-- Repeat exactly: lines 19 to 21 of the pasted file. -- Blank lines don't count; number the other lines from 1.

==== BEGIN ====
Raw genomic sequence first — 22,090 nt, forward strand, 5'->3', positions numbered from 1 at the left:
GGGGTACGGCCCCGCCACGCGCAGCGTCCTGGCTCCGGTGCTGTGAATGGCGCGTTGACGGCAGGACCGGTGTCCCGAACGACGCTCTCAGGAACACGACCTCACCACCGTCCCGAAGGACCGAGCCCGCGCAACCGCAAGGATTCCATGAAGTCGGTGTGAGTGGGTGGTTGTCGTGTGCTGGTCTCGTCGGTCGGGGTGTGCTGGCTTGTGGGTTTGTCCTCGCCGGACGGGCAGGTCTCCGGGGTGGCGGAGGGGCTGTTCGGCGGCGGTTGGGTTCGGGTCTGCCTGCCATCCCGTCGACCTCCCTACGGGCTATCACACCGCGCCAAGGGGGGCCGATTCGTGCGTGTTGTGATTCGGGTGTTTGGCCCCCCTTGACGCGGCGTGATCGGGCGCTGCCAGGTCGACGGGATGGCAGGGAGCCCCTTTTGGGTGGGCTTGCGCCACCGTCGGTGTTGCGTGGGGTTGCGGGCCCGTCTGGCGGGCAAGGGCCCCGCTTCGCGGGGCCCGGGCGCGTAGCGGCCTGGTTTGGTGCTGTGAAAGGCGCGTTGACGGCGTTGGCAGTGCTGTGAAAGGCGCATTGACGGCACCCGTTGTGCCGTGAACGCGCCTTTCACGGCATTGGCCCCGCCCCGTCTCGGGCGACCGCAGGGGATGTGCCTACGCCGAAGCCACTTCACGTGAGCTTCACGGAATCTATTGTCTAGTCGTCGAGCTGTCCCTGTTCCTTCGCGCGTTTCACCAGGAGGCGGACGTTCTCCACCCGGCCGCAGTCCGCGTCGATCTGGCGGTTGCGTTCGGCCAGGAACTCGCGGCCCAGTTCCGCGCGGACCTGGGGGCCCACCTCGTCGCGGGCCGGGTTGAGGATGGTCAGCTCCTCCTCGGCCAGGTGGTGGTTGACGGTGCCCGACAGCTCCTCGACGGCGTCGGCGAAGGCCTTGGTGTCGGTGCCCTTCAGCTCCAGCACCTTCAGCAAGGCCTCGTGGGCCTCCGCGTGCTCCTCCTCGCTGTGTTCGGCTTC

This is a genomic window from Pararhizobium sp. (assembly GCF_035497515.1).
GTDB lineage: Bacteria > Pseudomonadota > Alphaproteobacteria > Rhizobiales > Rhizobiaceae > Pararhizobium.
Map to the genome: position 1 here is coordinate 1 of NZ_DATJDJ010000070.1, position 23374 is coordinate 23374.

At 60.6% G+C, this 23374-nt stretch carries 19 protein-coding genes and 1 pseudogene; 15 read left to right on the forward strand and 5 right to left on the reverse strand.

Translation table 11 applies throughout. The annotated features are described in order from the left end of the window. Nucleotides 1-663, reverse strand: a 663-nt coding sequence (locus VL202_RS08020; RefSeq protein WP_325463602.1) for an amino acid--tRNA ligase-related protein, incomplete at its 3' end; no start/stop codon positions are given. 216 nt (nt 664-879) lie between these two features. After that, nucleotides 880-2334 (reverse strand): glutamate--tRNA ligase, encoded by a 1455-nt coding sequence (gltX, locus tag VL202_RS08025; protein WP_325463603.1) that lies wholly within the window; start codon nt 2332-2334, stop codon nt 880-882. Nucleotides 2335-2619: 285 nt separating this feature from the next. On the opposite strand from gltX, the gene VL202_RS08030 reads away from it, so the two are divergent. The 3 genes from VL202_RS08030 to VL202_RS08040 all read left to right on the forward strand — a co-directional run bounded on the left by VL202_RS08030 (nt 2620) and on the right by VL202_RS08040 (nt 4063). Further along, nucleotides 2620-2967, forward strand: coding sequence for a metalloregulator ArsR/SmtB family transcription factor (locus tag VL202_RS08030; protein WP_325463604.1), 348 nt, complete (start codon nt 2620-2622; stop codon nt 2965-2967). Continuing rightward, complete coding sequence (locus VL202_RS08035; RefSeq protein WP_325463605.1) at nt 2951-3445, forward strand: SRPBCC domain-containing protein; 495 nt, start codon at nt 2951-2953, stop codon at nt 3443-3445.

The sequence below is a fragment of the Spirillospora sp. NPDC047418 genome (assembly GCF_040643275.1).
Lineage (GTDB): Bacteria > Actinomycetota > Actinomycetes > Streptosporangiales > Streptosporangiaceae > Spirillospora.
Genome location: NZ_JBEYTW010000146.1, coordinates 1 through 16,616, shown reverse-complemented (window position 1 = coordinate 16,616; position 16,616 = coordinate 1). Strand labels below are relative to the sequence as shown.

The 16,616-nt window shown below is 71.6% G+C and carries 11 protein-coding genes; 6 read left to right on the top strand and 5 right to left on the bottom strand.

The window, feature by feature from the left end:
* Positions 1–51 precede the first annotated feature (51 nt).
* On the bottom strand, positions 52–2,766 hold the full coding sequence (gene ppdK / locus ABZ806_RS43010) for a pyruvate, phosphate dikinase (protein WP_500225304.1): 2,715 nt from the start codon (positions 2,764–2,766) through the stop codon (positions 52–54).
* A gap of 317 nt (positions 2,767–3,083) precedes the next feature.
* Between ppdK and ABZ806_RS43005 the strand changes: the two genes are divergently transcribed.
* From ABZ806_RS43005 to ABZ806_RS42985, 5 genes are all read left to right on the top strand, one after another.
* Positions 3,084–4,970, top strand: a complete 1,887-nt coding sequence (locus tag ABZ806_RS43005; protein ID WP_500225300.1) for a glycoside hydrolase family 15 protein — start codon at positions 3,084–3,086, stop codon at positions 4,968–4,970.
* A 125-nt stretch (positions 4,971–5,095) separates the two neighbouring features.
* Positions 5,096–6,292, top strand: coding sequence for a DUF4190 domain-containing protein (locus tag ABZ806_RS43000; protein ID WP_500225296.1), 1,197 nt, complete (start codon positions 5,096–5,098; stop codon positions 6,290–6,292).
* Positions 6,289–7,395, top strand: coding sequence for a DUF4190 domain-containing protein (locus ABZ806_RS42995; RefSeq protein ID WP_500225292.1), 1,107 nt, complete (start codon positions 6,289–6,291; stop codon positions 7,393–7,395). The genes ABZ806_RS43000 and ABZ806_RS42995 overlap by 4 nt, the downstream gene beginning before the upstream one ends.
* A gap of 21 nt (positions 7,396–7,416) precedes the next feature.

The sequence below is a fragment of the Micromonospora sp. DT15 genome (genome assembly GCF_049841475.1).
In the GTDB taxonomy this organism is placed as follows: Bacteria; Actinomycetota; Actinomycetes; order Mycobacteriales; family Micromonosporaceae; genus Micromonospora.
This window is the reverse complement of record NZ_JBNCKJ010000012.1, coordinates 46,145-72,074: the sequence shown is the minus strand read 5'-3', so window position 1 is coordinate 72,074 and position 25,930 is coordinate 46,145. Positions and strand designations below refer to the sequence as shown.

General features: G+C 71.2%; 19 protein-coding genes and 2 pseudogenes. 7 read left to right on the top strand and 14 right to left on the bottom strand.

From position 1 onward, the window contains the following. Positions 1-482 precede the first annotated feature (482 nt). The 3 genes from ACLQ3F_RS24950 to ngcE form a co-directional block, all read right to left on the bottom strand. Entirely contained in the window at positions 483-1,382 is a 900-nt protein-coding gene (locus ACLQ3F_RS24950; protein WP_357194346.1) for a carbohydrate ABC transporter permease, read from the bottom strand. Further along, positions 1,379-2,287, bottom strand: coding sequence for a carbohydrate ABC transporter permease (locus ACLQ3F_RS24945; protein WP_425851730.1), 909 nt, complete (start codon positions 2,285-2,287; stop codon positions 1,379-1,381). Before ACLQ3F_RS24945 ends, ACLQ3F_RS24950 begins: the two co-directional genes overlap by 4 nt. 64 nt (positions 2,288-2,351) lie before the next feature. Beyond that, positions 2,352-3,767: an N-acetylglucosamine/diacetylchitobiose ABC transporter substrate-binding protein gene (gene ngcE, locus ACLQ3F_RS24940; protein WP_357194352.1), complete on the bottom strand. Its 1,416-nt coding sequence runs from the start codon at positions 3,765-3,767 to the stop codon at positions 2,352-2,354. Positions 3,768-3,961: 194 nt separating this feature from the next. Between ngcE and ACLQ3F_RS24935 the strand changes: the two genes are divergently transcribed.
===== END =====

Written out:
* A 125-nt stretch (positions 4,971–5,095) separates the two neighbouring features.
* Positions 5,096–6,292, top strand: coding sequence for a DUF4190 domain-containing protein (locus tag ABZ806_RS43000; protein ID WP_500225296.1), 1,197 nt, complete (start codon positions 5,096–5,098; stop codon positions 6,290–6,292).
* Positions 6,289–7,395, top strand: coding sequence for a DUF4190 domain-containing protein (locus ABZ806_RS42995; RefSeq protein ID WP_500225292.1), 1,107 nt, complete (start codon positions 6,289–6,291; stop codon positions 7,393–7,395). The genes ABZ806_RS43000 and ABZ806_RS42995 overlap by 4 nt, the downstream gene beginning before the upstream one ends.